Allstate then has a point. Plaintiff's claims against Brashier are based on a vehicular accident, where, to win, Plaintiff must establish negligence of the driver. On the other hand, Plaintiff's claims against Allstate are based on a contract dispute, a quarrel which questions and criticizes Allstate's claim-handling process. Clearly, these claims are distinct. They involve separate facts, have different elements, and different legal standards. Although Allstate is the Defendant in both cases and although the accident spawned both claims, this court is persuaded that the two claims pose such juridical separateness that they must be severed.

         The parties have requested a jury trial. One jury presiding over both claims would be tasked with two sets of instructions on the involved law and two sets of witnesses. These claims must be severed. A severance would leave us with two distinct lawsuits: Magruder versus Brashier and Magruder versus Allstate. The parties in Magruder versus Brashier are not diverse in citizenship; thus, this lawsuit, as argued by Allstate, must be remanded to state court.

         The second lawsuit features diverse parties. No. party disputes this statement.

         Still, federal subject matter jurisdiction over this second lawsuit under §1332, requires an amount in controversy exceeding $75, 000.00 exclusive of interest and costs. Magruder does not plead a specific amount of damages against Allstate in his Complaint. The Complaint, however, includes claims for bad faith and demands punitive damages. Complaint [doc. no. 1-1 at ¶¶ 4.8 and 5.1]. Such claims are generally held to exceed the federal jurisdictional amount. See e.g., Paris v. Bevard, 2015 WL 3885501*1-2 (S.D.Miss. 2015) (“federal courts in Mississippi have consistently held that a claim for an unspecified amount of punitive damages is deemed to exceed the federal jurisdictional minimum, ”). See also St. Paul Reinsurance Co., Ltd. v. Greenberg, 134 F.3d at 1250, 1253-55(5th Cir. 1998) (plaintiff's punitive damages are included in calculation of amount in controversy); Marcel v. Pool Co., 5 F.3d 81, 84-85 (5th Cir. 1993); Myers v. Guardian Life Ins. Co. of America, Inc., 5 F.Supp.2d at 423, 428-29 (N.D. Miss. 1998); Allstate Ins. Co. v. Hilbun, 692 F.Supp. 698, 701 (S.D.Miss. 1988). Further, it is to be noted, once again, that Magruder did not file a response to the motion to sever and partially remand. Therefore, Allstate's claim that the jurisdictional amount for diversity is met is not refuted by Plaintiff.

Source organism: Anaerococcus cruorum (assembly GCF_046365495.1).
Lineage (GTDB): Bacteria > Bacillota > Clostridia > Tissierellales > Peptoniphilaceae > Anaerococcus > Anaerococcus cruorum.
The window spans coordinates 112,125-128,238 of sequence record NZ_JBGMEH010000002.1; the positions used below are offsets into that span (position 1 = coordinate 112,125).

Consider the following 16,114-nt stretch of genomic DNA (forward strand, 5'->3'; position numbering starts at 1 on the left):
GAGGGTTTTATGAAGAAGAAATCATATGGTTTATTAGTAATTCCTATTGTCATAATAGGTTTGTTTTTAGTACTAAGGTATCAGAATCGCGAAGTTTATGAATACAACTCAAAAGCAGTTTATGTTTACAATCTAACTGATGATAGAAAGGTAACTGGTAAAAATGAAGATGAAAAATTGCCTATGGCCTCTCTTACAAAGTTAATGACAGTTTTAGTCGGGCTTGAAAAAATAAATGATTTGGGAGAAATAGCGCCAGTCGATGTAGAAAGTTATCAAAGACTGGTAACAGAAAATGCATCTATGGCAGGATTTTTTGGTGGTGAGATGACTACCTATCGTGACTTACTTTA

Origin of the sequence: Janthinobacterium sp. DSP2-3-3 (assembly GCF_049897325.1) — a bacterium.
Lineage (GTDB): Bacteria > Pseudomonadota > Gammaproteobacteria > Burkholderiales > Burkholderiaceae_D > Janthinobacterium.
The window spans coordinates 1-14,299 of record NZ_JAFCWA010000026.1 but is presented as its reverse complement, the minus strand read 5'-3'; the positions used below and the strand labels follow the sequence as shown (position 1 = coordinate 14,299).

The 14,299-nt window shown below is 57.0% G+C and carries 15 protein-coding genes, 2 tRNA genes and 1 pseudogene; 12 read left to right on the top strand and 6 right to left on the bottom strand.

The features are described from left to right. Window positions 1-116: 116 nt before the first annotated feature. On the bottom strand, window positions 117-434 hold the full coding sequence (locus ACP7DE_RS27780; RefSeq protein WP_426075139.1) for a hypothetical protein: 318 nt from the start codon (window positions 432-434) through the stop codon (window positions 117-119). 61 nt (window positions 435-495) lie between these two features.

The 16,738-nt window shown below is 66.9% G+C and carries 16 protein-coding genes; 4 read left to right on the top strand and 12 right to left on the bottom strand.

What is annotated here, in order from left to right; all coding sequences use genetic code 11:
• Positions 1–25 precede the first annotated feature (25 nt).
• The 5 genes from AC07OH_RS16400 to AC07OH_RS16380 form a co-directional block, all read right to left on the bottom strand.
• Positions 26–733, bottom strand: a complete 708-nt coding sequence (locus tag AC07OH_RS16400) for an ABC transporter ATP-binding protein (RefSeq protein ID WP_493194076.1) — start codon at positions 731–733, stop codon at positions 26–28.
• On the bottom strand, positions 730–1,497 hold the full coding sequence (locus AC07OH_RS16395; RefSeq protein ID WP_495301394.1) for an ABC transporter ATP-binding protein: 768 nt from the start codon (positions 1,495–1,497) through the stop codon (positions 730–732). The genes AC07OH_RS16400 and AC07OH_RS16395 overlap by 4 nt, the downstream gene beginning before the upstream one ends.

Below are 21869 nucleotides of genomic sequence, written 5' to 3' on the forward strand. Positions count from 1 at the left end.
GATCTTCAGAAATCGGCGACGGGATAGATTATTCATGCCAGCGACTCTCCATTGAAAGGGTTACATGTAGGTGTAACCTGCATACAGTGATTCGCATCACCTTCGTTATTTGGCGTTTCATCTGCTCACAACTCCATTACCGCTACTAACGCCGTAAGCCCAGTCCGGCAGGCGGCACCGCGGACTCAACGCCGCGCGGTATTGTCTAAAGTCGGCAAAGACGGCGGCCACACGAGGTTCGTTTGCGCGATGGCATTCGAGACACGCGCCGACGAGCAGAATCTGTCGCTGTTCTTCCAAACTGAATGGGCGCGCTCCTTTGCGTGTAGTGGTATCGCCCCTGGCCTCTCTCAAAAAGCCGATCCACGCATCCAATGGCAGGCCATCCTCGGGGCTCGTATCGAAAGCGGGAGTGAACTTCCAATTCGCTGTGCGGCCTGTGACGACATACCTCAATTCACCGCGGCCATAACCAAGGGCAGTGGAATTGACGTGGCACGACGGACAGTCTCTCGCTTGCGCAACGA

CONCLUSION

         For all the reasons stated herein, this court hereby grants Allstate's motion [doc. no. 5] to sever and partially remand. Plaintiff's claims against Elliot H. Brashier are severed and remanded to the Circuit Court of Hinds County, Mississippi. The claims against Allstate will proceed in this court. Those parties are directed to contact the assigned Magistrate Judge within ten (10) days of this Order to obtain a Scheduling Order.

         SO ORDERED AND ADJUDGED.

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Notes:

[1] Local Uniform Civil Rule 7(b)(3) states in pertinent ...